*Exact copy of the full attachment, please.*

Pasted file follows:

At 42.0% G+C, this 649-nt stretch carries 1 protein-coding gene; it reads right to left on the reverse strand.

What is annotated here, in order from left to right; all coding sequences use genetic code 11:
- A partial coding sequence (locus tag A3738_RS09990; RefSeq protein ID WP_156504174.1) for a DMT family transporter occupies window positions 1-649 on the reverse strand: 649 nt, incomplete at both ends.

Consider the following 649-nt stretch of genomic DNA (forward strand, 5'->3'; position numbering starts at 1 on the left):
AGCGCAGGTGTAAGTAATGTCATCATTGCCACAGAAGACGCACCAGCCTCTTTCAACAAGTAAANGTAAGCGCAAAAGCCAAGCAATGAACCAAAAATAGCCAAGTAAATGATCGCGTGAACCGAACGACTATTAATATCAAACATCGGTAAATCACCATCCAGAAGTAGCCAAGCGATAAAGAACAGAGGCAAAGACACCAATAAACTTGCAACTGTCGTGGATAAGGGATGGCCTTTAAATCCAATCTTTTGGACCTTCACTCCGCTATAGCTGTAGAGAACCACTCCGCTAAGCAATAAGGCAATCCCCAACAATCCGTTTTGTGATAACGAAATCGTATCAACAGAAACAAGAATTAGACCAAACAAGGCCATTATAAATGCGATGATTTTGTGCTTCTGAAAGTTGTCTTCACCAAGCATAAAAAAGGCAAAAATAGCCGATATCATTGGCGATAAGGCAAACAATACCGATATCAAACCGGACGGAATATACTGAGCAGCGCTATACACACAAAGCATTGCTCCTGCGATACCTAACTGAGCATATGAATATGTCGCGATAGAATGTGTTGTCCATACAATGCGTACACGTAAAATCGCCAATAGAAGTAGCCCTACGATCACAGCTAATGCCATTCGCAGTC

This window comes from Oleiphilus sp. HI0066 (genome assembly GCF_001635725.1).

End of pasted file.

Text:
At 42.0% G+C, this 649-nt stretch carries 1 protein-coding gene; it reads right to left on the reverse strand.

What is annotated here, in order from left to right; all coding sequences use genetic code 11:
- A partial coding sequence (locus tag A3738_RS09990; RefSeq protein ID WP_156504174.1) for a DMT family transporter occupies window positions 1-649 on the reverse strand: 649 nt, incomplete at both ends.

Consider the following 649-nt stretch of genomic DNA (forward strand, 5'->3'; position numbering starts at 1 on the left):
AGCGCAGGTGTAAGTAATGTCATCATTGCCACAGAAGACGCACCAGCCTCTTTCAACAAGTAAANGTAAGCGCAAAAGCCAAGCAATGAACCAAAAATAGCCAAGTAAATGATCGCGTGAACCGAACGACTATTAATATCAAACATCGGTAAATCACCATCCAGAAGTAGCCAAGCGATAAAGAACAGAGGCAAAGACACCAATAAACTTGCAACTGTCGTGGATAAGGGATGGCCTTTAAATCCAATCTTTTGGACCTTCACTCCGCTATAGCTGTAGAGAACCACTCCGCTAAGCAATAAGGCAATCCCCAACAATCCGTTTTGTGATAACGAAATCGTATCAACAGAAACAAGAATTAGACCAAACAAGGCCATTATAAATGCGATGATTTTGTGCTTCTGAAAGTTGTCTTCACCAAGCATAAAAAAGGCAAAAATAGCCGATATCATTGGCGATAAGGCAAACAATACCGATATCAAACCGGACGGAATATACTGAGCAGCGCTATACACACAAAGCATTGCTCCTGCGATACCTAACTGAGCATATGAATATGTCGCGATAGAATGTGTTGTCCATACAATGCGTACACGTAAAATCGCCAATAGAAGTAGCCCTACGATCACAGCTAATGCCATTCGCAGTC

This window comes from Oleiphilus sp. HI0066 (genome assembly GCF_001635725.1).